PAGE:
Hunters down but not out of deer game
Springfield — Not much can be said about the deer season that wasn’t said about the deer season before. Except maybe this: Fewer hunters may be inclined to buy permits this fall.
Some hints of this were evident during the 2016 shotgun season, when roughly 314,500 permits were sold – down from almost 324,000 last year. Likewise, the total deer harvest numbers will come in lower, further frustrating hunters in some counties.
As this issue of Illinois Outdoor News went to press, DNR was still calculating results of the late-winter and special CWD seasons in order to come up with the total harvest. But archery season, which ended Jan. 15, produced a harvest of only 53,678 – down from last year’s harvest of 56,740. And the firearms harvest of 79,429 deer was down from the 2015 total of more than 86,000 deer.
Of course, even the most frustrated Illinois deer hunter can’t dispute the quality of the deer that were taken this season. Several monster bucks were included in the harvest, and those big deer came from all corners of the state.
Deer hunting is certainly not dead, but hunters are looking for change. It’s a steady decline in the overall herd that seems to be irking – and frustrating – the hunting community.
Changes in store?
Last year’s overall harvest of 155,229 halted several years of free-falling harvest numbers. The harvest had been 145,720 in 2014-15 and 148,615 in 2013-14.
Hunters were optimistic after the jump last year.
Kevin Chapman, president of the Illinois Whitetail Alliance (ilwhitetailalliance.com), noted after last season that the state’s deer herd numbers suddenly weren’t dropping like they were after the Illinois Joint Deer Task Force for Deer Population Control regulations first went into effect almost nine years ago.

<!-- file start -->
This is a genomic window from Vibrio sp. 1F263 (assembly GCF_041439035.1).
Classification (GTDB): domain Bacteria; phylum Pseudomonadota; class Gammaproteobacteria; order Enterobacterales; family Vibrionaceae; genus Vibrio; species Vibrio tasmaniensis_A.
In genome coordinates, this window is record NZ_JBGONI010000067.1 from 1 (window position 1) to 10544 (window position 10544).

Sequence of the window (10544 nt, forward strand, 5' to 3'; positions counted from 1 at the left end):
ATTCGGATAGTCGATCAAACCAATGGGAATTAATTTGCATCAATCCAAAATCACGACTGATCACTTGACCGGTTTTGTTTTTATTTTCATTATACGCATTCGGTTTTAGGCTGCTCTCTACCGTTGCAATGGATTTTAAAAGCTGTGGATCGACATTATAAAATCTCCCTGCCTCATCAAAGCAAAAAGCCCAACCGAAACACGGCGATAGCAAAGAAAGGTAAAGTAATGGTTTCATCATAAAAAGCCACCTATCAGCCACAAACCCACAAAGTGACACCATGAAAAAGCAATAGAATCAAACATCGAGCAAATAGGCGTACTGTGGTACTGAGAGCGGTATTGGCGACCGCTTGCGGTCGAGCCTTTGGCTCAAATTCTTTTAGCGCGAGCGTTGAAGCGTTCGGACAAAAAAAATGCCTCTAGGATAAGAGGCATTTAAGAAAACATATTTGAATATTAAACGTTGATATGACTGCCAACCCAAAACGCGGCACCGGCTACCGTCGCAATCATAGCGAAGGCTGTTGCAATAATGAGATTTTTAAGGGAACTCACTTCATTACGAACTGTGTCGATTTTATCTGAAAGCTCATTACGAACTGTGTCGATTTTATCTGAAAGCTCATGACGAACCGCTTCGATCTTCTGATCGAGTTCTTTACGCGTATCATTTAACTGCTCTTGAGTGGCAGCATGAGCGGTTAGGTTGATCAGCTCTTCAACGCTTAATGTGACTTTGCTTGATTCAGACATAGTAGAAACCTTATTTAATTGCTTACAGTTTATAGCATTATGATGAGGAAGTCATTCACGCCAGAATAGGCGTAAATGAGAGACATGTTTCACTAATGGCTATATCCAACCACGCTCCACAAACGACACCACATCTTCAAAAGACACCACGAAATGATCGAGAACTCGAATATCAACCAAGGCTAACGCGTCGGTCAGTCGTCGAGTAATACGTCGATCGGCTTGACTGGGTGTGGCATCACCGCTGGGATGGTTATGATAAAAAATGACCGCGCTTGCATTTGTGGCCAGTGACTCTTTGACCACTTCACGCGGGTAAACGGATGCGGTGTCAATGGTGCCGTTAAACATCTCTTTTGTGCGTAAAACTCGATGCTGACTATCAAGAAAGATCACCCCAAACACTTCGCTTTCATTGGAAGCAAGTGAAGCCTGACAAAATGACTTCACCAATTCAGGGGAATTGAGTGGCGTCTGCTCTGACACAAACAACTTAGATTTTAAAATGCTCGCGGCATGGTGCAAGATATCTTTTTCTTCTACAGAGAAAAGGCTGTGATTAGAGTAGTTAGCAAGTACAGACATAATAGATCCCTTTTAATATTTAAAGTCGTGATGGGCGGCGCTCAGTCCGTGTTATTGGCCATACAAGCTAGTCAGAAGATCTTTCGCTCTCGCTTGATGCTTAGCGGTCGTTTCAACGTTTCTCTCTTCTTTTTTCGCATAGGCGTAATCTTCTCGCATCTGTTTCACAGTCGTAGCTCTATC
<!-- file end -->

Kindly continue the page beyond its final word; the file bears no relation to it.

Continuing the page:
Actually, Chapman noted, population levels weren’t moving significantly either direction. Thus, hunters feared that low harvest numbers from previous years wasn’t helping grow the herd – the lower harvests were just keeping the herd stable.
While DNR has made no firm plans for changes to the 2017-18 season, there are expectations.
Decline by design?
DNR Deer Project Manager Tom Micetich raised some brows when he recently told WSIL-TV in Carterville that the decline in the deer population was by design.
“Recognizing that the deer numbers, especially the number of deer standing in the middle of the highways, is not a good thing,” Micetich said.
Micetich also noted that in 2008, when lawmakers called for DNR to reduce statewide deer/vehicle accident numbers by 14 percent, it was clear the herd would shrink. DNR has used e a county-by-county approach to issuing late-season antlerless permits based on the accident data.
EHD in 2012 and 2013 hit the deer population significantly.
“If you got hit hard during that period of time, the numbers recover in two or three years, but it takes a little while for the age structure to come back for those guys looking for large antlers,” Micetich told WSIL-TV.